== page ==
Colletotrichum acutatum J.H. SimmondsColletotrichum gloeosporioides (Penz.) Penz. & Sacc. in Penz.
Distribution: Common to all fruit-growing regions in eastern North America. It is an important fruit rotting disease in warmer apple growing regions, such as the mid-Atlantic and southern US.
The fungal spores are creamy, white to pink and tend to form concentric circles within the lesion.
Mid-Atlantic Orchard Monitoring Guide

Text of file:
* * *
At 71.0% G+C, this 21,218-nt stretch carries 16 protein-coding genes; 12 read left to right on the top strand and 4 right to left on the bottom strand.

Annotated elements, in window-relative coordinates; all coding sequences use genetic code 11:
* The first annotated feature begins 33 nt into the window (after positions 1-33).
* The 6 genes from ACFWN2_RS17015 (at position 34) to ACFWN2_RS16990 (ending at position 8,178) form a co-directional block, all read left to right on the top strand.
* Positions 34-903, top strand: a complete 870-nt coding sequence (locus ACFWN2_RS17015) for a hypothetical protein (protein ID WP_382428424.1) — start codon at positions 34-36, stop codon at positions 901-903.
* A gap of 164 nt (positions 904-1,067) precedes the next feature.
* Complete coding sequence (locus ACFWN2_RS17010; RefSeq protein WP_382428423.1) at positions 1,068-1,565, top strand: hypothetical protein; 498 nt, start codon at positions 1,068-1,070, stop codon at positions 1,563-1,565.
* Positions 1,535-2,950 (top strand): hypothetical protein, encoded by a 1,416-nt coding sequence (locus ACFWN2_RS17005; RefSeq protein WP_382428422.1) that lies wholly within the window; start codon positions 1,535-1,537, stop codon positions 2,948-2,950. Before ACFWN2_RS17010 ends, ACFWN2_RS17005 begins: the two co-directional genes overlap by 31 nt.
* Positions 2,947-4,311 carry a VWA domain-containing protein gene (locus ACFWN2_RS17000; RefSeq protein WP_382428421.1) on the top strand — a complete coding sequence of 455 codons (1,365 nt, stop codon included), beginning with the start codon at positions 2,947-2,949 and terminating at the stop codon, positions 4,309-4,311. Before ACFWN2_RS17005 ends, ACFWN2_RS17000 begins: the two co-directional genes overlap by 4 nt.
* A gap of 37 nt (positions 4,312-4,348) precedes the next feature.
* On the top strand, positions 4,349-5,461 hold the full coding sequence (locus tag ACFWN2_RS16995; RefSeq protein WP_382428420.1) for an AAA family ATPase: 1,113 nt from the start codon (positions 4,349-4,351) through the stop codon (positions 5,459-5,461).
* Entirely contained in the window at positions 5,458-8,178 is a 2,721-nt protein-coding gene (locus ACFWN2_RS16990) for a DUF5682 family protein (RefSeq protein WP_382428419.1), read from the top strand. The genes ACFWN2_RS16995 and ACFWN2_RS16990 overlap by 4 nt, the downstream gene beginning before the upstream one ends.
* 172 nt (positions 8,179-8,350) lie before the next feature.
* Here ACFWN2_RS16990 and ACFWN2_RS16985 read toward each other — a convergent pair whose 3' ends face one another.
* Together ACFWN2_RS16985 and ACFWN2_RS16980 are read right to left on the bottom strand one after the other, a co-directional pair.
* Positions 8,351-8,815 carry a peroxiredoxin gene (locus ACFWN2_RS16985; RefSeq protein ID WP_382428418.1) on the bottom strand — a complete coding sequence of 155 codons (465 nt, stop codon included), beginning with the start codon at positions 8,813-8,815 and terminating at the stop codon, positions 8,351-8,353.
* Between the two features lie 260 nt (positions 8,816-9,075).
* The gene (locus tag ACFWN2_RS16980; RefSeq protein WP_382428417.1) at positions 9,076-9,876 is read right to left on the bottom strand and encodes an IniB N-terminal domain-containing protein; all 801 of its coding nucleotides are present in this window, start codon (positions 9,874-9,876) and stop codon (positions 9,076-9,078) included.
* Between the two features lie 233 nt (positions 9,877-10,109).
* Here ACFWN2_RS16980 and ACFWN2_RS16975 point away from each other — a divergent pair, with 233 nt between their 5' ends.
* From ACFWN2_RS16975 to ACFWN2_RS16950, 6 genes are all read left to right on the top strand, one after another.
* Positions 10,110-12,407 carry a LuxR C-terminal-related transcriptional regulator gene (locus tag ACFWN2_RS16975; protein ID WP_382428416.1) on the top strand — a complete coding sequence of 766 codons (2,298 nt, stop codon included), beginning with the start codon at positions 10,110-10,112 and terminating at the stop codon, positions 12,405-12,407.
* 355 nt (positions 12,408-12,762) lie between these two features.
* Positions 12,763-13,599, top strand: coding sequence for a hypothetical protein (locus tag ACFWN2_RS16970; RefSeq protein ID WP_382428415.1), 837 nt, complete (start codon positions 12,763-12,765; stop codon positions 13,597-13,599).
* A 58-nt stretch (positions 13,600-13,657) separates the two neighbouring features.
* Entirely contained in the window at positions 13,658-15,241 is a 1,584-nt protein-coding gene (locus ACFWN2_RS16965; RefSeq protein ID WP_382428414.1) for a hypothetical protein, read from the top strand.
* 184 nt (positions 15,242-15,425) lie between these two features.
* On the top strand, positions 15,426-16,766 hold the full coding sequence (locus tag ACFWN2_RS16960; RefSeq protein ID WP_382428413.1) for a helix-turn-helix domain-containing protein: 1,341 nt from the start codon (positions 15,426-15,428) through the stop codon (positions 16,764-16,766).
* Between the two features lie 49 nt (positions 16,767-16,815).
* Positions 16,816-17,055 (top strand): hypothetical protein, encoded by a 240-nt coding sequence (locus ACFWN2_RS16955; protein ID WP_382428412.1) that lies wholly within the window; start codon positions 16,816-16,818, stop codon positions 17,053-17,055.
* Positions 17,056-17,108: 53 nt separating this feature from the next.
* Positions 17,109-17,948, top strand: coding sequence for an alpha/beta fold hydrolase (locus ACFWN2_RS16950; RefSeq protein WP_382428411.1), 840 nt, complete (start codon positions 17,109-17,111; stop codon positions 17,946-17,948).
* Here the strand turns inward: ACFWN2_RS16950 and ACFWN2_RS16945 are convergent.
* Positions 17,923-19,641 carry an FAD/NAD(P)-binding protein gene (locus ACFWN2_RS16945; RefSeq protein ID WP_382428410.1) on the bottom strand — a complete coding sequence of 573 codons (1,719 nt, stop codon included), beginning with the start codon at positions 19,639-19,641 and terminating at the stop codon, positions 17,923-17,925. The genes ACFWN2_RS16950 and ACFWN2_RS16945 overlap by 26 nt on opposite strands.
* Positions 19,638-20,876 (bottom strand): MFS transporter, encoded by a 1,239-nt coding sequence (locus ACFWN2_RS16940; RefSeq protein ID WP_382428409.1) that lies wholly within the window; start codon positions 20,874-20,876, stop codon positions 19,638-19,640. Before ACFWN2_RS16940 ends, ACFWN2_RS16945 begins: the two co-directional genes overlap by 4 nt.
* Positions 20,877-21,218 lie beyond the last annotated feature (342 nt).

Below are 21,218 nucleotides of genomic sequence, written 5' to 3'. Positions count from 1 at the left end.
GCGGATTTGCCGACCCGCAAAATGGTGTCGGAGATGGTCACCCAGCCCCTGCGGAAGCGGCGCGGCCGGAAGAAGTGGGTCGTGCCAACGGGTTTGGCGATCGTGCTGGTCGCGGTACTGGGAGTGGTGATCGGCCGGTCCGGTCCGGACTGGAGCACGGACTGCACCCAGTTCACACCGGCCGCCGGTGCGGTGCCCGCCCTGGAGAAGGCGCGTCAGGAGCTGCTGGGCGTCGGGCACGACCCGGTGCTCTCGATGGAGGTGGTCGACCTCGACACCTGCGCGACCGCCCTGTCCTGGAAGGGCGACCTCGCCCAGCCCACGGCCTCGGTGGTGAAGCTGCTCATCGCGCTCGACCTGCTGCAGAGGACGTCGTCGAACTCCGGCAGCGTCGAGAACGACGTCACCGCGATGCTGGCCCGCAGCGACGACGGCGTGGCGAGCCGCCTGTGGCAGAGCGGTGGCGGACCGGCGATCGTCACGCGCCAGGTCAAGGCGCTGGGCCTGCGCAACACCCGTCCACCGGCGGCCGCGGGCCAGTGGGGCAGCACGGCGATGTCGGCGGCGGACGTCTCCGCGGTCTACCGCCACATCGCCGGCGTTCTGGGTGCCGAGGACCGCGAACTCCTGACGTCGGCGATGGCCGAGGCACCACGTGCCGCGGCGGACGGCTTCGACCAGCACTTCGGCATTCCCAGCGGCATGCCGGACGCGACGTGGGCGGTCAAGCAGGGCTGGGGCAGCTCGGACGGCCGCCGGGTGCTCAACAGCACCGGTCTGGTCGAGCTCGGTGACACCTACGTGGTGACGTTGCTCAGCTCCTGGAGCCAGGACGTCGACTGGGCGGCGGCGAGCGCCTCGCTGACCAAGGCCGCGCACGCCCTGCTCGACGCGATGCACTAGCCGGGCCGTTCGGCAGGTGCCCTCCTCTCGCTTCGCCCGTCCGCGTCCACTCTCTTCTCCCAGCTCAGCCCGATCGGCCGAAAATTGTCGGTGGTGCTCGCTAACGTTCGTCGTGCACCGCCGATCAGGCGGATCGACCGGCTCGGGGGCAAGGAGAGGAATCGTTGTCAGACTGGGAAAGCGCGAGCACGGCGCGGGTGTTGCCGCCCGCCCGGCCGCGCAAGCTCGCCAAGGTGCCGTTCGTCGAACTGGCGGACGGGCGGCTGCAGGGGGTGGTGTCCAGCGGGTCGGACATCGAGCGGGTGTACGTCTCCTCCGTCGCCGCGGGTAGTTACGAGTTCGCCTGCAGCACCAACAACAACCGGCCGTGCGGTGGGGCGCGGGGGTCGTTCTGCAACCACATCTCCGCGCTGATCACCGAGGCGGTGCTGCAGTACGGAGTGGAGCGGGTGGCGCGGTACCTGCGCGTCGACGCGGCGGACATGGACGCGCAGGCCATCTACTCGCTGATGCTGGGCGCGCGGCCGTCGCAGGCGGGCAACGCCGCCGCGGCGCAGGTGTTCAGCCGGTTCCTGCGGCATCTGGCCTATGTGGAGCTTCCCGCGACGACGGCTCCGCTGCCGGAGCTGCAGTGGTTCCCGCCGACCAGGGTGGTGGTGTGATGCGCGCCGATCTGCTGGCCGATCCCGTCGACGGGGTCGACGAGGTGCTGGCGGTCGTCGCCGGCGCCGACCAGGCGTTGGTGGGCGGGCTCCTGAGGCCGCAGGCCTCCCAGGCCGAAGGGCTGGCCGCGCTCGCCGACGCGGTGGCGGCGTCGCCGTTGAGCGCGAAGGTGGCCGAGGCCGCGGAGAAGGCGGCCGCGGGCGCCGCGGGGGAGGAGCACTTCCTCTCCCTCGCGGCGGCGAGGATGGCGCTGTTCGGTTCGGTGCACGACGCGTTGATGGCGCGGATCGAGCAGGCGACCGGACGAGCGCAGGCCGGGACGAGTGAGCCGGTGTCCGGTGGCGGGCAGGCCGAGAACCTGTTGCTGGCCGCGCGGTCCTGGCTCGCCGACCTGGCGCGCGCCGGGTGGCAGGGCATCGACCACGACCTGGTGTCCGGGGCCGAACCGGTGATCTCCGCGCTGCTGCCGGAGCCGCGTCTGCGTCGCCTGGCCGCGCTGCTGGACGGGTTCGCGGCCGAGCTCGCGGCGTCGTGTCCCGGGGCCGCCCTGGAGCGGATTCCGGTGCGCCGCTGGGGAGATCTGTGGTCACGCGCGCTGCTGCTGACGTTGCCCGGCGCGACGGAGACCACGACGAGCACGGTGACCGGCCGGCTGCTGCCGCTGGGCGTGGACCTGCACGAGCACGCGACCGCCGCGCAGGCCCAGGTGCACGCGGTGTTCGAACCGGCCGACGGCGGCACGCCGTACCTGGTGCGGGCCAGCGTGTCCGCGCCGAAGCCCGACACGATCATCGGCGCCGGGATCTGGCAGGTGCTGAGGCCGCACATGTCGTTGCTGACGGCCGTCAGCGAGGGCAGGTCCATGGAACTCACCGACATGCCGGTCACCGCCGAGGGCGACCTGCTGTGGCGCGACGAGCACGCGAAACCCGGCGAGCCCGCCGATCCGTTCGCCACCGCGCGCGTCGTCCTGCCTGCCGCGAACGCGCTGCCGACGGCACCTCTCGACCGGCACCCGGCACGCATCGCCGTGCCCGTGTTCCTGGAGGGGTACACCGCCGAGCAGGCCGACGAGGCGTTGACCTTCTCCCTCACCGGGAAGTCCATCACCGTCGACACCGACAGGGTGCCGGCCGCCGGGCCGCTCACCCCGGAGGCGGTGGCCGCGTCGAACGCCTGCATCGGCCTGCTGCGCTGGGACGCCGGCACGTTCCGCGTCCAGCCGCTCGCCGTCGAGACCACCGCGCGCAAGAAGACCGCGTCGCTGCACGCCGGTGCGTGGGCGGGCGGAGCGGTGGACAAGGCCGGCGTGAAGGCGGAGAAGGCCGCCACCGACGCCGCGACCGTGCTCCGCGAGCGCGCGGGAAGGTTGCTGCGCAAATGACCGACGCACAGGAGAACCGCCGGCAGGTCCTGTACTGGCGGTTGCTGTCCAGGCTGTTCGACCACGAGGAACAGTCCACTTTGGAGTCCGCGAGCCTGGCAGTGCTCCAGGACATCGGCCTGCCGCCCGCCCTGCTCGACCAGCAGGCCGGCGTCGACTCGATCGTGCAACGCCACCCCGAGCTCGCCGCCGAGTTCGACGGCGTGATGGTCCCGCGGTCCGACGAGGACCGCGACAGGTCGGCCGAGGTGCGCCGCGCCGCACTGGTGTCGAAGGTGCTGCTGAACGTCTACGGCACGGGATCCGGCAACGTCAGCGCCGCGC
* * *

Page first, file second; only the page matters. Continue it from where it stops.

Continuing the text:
Bitter rot appears on young fruit as small, circular brown lesions. Lesions expand rapidly and radially under wet and warm conditions. As they age, they turn darker brown and become sunken (A). When several lesions occur on a fruit they tend to coalesce and no longer appear circular. The spores of the fungus are creamy, white to pink, and tend to form in concentric circles within the lesion (B). The rotted flesh is often watery and appears V-shaped in cross section (C). The fruit eventually dries, mummifies, and may fall to the ground or remain hanging from the tree throughout the duration of the winter.